Synthetic biologists have a vision. Researchers in this young field, who build ‘devices’ from engineered genes and other molecular components, imagine a future in which products such as drugs, chemicals, fuels and food are manufactured by microbes. These devices could even be wired up to create cellular computers, much as electronic transistors are wired up to make microprocessors (see Nature http://doi.org/3fz; 2013).
But if the dream is to be realized, those components need to perform more consistently and be more reproducible than they are now, especially as they move from the lab bench to the biofactory. Unlike silicon-based electronic devices, synthetic organisms assembled from genetic components do not always have predictable properties — at least not yet.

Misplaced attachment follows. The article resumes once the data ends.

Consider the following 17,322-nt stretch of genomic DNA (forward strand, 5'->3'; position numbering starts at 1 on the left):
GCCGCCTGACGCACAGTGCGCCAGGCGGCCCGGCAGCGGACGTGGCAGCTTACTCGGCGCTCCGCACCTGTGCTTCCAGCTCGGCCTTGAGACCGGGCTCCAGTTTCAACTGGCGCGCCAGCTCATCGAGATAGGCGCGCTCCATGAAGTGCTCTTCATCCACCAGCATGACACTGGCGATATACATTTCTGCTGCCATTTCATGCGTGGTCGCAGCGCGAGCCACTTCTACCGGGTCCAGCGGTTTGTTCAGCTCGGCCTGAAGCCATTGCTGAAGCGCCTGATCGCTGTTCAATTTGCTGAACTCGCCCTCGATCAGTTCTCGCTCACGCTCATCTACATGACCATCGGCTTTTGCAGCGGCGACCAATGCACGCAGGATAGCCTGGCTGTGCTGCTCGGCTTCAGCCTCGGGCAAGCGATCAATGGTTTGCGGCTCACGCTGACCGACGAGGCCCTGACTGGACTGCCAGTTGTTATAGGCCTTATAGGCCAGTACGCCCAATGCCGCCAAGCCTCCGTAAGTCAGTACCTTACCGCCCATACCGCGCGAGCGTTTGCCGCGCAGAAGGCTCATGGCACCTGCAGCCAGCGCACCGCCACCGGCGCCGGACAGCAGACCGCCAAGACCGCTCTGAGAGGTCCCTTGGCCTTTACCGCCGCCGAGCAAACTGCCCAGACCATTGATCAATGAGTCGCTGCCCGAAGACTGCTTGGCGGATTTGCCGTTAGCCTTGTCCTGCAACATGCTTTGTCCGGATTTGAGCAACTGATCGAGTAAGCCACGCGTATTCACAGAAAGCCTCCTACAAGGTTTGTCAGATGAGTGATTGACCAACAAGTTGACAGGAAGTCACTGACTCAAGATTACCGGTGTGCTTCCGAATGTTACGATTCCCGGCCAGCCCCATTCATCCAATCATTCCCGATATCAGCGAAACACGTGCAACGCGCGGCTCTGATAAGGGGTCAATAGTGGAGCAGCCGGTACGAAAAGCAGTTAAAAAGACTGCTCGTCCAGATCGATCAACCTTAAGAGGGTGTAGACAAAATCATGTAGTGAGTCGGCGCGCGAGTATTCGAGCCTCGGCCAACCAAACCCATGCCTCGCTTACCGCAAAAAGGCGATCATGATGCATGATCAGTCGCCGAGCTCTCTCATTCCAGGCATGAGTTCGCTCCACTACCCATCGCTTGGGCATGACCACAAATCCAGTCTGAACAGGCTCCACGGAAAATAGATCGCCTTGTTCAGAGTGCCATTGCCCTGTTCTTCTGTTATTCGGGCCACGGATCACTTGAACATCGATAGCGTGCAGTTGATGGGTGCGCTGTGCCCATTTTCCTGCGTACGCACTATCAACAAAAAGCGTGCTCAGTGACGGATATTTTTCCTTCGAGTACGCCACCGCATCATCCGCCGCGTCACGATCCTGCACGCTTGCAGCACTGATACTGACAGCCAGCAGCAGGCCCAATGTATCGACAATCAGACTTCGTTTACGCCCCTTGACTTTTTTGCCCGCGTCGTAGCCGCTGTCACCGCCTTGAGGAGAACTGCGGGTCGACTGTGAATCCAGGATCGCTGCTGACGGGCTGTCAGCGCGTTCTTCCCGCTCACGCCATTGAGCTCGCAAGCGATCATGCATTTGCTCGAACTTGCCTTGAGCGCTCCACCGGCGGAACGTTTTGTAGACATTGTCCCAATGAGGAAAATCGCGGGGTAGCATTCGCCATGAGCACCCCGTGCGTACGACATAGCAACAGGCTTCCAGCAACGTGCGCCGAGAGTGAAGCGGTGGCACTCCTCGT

On March 31, representatives from industry, academic institutions and government met at Stanford University in California to launch the Synthetic Biology Standards Consortium, an initiative led by the US National Institute of Standards and Technology (NIST) to address issues preventing the field from reaching its potential.
“It’s the signal of a maturing industry,” says Patrick Boyle, who oversees the organism-design pipeline at Ginkgo BioWorks, a synthetic-biology company in Boston, Massachusetts. “As we get better at synthetic biology, we want to make sure we are comparing apples to apples.”
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